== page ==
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It’s Not Just Ukraine and Gaza: War Is on the Rise Everywhere – by Max Hastings (Bloomberg News – December 10, 2023)

An authoritative new study finds there are 183 regional and local conflicts underway in 2023, the highest number in three decades.

“It’ll all be over by Christmas” has become one of the most derided prophesies in history. It was made by wiseacres in London, Paris, Berlin, St. Petersburg and elsewhere in Europe as the First World War exploded in August 1914. These misguided optimists founded their projection on recent experience: Europe had suffered no long, big conflicts since the fall of Napoleon a century earlier.

Yet as everybody knows today, far from being over before Santa Claus called, the terrible struggle that began with Austria’s invasion of Serbia lasted four years and killed around 20 million people before the 1918 armistice.

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Trudeau’s Liberals are full of promises on everything except Canada’s highest priority: defence – by John Ibbitson (Globe and Mail – April 4, 2024)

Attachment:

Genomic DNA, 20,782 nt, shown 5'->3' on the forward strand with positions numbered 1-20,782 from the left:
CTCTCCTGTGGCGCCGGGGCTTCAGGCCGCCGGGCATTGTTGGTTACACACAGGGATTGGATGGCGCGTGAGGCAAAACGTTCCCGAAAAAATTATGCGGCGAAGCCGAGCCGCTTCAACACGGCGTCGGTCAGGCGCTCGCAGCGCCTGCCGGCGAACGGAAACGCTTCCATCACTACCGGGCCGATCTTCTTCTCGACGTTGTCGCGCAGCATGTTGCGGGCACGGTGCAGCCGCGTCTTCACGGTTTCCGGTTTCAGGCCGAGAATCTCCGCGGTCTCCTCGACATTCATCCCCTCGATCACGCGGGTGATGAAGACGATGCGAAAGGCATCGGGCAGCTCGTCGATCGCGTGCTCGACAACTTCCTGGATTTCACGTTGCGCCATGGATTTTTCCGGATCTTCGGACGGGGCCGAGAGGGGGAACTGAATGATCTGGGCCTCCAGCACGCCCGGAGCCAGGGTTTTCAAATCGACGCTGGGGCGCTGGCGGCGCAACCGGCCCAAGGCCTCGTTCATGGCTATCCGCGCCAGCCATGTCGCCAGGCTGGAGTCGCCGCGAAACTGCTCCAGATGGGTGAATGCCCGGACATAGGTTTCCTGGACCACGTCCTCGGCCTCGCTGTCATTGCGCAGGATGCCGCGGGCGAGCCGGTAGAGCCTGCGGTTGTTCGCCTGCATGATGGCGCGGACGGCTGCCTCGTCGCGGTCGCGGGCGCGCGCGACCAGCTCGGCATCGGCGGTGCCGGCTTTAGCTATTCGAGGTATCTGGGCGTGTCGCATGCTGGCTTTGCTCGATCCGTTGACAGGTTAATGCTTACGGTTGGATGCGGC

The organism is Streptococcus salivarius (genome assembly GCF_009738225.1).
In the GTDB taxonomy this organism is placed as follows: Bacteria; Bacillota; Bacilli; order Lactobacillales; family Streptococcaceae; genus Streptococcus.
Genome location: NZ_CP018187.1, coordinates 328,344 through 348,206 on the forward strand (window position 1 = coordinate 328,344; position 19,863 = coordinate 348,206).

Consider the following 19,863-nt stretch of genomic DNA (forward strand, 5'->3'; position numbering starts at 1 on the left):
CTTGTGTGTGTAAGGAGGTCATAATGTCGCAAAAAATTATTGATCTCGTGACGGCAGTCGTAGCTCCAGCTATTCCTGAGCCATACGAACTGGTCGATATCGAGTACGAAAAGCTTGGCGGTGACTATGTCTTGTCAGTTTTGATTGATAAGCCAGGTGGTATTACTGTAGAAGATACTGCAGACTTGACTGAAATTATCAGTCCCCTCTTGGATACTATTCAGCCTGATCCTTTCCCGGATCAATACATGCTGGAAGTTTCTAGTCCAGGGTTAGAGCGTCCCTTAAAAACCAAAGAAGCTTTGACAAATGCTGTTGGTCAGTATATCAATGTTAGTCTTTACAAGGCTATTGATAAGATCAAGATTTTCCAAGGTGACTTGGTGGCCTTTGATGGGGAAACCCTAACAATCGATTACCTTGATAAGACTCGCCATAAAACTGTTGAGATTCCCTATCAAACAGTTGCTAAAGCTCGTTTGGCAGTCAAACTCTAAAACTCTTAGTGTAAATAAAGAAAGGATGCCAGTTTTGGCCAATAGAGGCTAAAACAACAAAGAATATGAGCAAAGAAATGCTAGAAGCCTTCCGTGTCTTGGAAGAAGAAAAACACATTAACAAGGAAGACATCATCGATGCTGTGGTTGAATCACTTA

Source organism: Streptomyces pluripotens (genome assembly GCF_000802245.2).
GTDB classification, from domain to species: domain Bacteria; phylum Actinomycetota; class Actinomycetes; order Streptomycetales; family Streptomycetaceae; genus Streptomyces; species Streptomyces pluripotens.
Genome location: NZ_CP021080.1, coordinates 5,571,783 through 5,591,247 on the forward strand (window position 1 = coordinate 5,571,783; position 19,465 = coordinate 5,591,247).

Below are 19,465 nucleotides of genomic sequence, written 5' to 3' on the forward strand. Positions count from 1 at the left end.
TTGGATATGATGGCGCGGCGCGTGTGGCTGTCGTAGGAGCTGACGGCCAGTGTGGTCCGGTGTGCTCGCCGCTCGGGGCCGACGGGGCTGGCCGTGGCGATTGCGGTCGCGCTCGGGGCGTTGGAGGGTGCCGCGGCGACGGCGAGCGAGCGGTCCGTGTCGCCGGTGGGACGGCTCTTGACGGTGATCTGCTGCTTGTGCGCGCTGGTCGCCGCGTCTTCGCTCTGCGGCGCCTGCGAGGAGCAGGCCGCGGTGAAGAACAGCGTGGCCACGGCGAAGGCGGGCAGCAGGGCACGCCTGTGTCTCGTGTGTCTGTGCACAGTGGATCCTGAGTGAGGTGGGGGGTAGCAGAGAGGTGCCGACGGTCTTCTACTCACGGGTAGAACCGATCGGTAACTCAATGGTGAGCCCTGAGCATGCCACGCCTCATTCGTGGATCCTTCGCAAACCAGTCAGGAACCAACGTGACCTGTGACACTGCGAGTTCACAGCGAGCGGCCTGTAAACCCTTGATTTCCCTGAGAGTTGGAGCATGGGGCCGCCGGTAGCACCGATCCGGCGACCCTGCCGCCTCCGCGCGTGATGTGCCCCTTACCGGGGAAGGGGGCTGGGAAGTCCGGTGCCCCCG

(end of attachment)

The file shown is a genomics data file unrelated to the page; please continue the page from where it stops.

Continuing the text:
Esprit de Corps Canadian Military Magazine

The federal government has become strangely surreal. Each day, Prime Minister Justin Trudeau announces new initiatives that are some combination of (a) unnecessary, (b) outside federal jurisdiction and (c) unlikely to be realized before the next federal election. Meanwhile, the government remains silent on the most pressing issue, and one for which it is 100 per cent responsible: shoring up Canada’s defences in a world growing more dangerous by the day.

Several recent announcements have been about housing. The Liberals are making large sums available to accelerate housing construction, provided provinces and municipalities meet federal requirements to loosen zoning restrictions, accelerate approvals and increase density.

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War a real threat and Europe not ready, warns Poland’s Tusk – by Paul Kirby (BBC News – March 2024)

Polish Prime Minister Donald Tusk has delivered a blunt warning that Europe has entered a “pre-war era” and if Ukraine is defeated by Russia, nobody in Europe will be able to feel safe.

“I don’t want to scare anyone, but war is no longer a concept from the past,” he told European media. “It’s real and it started over two years ago.” His remarks came as a fresh barrage of Russian missiles targeted Ukraine. Russia has intensified its bombardment of Ukraine in recent weeks.